bookkeeping rules
bookkeeping rules

Five bookkeeping rules for small business owners

Bookkeeping can be a love-hate word. For us, it’s a love, but for many small business owners, it’s the ladder. Keeping up with the books is a necessary component of running any business, but the task can become overwhelming for a small business owner due to time constraints or lack of knowledge. Proper bookkeeping and tracking of your business finances can help to avoid cash flow issues and can give you the data you need to make decisions about your business’s future. Below are five bookkeeping rules we recommend all small business owners review for a better back office.

1. Establish internal bookkeeping processes

This is the number one bookkeeping rule, and the first step to setting up your small business books. As a small business owner, you must create a system or enlist the help of a financial expert to establish internal bookkeeping processes. Bookkeeping processes can include:

  • How to record expenses
  • Approval steps for paying employees and reimbursing expenses
  • Managing timely bill payments
  • Projecting cash flow
  • Cloud-based accounting apps or tools to incorporate into the business

If you’re just not sure where to start, or what processes to establish, consulting with a business bookkeeper can provide the guidance you need to get on the right track. If your business is already up and running, it’s not too late to standardize your procedures. Establishing solid internal bookkeeping processes can prove to be incredibly valuable as your business and team grow. 

We find that incorporating cloud-based accounting apps into the business back office can help to ensure protocols and processes are adhered to, and can frequently save you valuable time by automating processes.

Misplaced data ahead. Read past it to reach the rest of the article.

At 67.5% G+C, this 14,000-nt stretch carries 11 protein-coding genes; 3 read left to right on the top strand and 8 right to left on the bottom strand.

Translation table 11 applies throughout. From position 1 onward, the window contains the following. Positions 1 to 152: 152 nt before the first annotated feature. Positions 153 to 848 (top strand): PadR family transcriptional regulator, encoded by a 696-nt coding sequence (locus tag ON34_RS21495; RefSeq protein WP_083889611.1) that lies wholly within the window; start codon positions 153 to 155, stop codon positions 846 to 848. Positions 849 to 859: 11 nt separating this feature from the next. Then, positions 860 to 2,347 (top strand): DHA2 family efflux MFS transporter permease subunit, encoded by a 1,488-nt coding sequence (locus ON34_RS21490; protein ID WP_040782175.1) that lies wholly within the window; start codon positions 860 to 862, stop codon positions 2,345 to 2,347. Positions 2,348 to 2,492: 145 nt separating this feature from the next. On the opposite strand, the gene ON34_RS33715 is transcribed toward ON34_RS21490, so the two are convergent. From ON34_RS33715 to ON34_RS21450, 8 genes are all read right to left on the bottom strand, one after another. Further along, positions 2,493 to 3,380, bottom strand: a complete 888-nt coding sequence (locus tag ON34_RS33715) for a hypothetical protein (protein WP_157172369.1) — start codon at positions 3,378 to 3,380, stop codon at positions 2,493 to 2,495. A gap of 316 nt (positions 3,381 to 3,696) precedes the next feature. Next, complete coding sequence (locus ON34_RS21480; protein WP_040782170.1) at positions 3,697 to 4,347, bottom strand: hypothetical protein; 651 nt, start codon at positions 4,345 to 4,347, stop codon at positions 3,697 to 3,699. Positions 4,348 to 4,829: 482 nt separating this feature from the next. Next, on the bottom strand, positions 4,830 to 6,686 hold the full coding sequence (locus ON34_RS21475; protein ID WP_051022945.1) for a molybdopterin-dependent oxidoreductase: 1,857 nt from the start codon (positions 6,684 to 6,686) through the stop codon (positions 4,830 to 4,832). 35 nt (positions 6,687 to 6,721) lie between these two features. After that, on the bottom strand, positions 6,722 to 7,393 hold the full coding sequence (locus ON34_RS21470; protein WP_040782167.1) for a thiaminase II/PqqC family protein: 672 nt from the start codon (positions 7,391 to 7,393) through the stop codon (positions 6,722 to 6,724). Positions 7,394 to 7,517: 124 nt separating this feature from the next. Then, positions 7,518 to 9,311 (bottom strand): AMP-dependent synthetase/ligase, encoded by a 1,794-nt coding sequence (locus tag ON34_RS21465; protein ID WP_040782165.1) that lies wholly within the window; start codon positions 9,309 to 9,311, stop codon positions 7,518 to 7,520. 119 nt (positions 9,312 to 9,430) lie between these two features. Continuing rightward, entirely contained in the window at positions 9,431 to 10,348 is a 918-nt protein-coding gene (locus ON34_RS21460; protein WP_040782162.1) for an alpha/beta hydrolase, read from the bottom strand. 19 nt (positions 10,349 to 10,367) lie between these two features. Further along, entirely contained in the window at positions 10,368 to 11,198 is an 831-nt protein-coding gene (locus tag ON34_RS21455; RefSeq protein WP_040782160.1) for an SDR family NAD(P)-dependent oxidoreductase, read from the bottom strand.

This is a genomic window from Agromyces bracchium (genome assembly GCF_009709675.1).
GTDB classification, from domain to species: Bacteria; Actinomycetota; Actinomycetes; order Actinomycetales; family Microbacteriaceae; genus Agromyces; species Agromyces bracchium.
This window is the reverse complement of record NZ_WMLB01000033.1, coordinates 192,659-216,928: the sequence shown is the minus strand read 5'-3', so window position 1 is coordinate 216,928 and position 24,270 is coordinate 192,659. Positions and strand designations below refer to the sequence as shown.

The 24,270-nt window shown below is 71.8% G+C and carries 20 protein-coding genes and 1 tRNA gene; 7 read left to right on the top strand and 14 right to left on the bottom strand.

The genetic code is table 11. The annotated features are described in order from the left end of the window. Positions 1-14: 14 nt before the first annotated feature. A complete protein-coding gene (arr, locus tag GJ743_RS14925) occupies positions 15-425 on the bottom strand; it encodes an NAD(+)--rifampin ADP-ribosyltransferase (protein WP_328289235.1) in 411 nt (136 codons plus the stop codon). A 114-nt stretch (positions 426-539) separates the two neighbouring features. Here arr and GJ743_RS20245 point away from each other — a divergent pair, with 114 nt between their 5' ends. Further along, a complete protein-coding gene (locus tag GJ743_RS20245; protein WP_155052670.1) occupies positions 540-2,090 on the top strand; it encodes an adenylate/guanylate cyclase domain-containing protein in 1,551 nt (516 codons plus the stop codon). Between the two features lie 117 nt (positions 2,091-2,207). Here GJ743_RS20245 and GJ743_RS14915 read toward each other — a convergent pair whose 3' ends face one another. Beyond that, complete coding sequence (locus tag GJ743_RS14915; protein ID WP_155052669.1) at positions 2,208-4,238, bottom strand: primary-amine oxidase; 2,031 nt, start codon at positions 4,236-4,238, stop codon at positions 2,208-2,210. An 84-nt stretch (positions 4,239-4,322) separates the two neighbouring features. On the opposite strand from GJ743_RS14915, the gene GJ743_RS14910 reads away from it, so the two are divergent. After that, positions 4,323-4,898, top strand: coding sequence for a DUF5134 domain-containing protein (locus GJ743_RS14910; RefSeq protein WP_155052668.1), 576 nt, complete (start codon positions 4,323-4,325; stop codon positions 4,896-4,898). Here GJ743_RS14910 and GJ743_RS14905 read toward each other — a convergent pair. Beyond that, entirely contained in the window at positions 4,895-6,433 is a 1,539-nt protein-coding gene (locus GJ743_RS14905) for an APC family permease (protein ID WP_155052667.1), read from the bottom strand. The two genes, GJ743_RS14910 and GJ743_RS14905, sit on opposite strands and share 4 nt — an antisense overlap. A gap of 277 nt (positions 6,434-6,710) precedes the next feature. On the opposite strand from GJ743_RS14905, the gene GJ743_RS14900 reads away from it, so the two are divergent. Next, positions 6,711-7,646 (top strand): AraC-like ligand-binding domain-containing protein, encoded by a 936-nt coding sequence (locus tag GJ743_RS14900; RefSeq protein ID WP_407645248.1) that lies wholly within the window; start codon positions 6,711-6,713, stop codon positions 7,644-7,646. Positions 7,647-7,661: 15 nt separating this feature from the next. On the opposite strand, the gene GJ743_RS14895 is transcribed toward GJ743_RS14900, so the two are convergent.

One thing to remember is that by establishing internal processes you are also establishing processes that will protect your business from both internal, and external fraud and theft. No one person should have control over both writing and signing checks (unless you are the sole owner). 

2. Review finances monthly

With cash going in and out, it is critical to review your finances on a regular basis. For small businesses in the beginning phase, or those with fewer transactions, reviewing finances on a monthly basis may be enough. For businesses that are in a period of growth, or have a substantial number of monthly transactions, weekly or even daily reviews may be necessary. Restaurants, for example, will likely need daily review to ensure all transactions are properly accounted for. 

Below are five reasons to review your business finances on a monthly basis:

  1. Gain control. The more hands in your books, the closer you need to monitor your books.
  2. Ensure accuracy. Things can fall through the cracks, which can lead to big problems at year-end.
  3. Save time. Reviewing your books monthly means you are well-prepared for tax season.
  4. Saves money. Less clean-up work for your tax accountant can help to reduce tax preparation costs.
  5. Get your accountant excited. Yes, it truly makes us happy to see our clients following best practices.

3. Keep business and personal finances separate

Surely you’ve heard the phrase “don’t mix business and pleasure.” Well, this is especially true for your bookkeeping. Even if you are the one and only employee of your business, you should still maintain separate bank accounts and credit cards. Doing so will not only help in keeping your books clean but also ensures you are able to maximize the IRS-approved tax deductions for your business expenses.